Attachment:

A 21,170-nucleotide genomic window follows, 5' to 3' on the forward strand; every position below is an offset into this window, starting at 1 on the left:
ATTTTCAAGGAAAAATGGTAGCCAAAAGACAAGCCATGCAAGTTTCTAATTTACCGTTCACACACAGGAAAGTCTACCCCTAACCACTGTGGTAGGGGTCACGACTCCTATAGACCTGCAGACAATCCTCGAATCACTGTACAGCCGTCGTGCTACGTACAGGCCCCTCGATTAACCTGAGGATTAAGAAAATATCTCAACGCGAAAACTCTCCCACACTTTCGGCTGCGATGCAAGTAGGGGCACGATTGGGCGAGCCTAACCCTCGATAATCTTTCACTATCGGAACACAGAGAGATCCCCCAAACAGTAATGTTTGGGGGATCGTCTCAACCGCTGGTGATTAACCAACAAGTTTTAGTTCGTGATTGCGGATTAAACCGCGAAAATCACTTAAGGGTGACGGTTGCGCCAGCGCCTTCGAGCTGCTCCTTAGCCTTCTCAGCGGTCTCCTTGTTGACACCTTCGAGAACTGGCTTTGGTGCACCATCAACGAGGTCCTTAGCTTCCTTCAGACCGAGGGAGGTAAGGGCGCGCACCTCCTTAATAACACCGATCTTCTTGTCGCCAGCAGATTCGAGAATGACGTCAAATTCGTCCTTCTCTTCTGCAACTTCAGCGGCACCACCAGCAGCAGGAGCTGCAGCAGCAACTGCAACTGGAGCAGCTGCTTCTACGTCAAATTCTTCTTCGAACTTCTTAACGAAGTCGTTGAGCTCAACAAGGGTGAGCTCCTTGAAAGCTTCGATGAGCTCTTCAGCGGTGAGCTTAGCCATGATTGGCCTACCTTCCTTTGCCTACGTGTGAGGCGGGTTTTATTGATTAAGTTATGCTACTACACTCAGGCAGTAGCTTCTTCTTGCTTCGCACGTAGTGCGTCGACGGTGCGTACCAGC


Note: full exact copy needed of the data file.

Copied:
A 21,170-nucleotide genomic window follows, 5' to 3' on the forward strand; every position below is an offset into this window, starting at 1 on the left:
ATTTTCAAGGAAAAATGGTAGCCAAAAGACAAGCCATGCAAGTTTCTAATTTACCGTTCACACACAGGAAAGTCTACCCCTAACCACTGTGGTAGGGGTCACGACTCCTATAGACCTGCAGACAATCCTCGAATCACTGTACAGCCGTCGTGCTACGTACAGGCCCCTCGATTAACCTGAGGATTAAGAAAATATCTCAACGCGAAAACTCTCCCACACTTTCGGCTGCGATGCAAGTAGGGGCACGATTGGGCGAGCCTAACCCTCGATAATCTTTCACTATCGGAACACAGAGAGATCCCCCAAACAGTAATGTTTGGGGGATCGTCTCAACCGCTGGTGATTAACCAACAAGTTTTAGTTCGTGATTGCGGATTAAACCGCGAAAATCACTTAAGGGTGACGGTTGCGCCAGCGCCTTCGAGCTGCTCCTTAGCCTTCTCAGCGGTCTCCTTGTTGACACCTTCGAGAACTGGCTTTGGTGCACCATCAACGAGGTCCTTAGCTTCCTTCAGACCGAGGGAGGTAAGGGCGCGCACCTCCTTAATAACACCGATCTTCTTGTCGCCAGCAGATTCGAGAATGACGTCAAATTCGTCCTTCTCTTCTGCAACTTCAGCGGCACCACCAGCAGCAGGAGCTGCAGCAGCAACTGCAACTGGAGCAGCTGCTTCTACGTCAAATTCTTCTTCGAACTTCTTAACGAAGTCGTTGAGCTCAACAAGGGTGAGCTCCTTGAAAGCTTCGATGAGCTCTTCAGCGGTGAGCTTAGCCATGATTGGCCTACCTTCCTTTGCCTACGTGTGAGGCGGGTTTTATTGATTAAGTTATGCTACTACACTCAGGCAGTAGCTTCTTCTTGCTTCGCACGTAGTGCGTCGACGGTGCGTACCAGC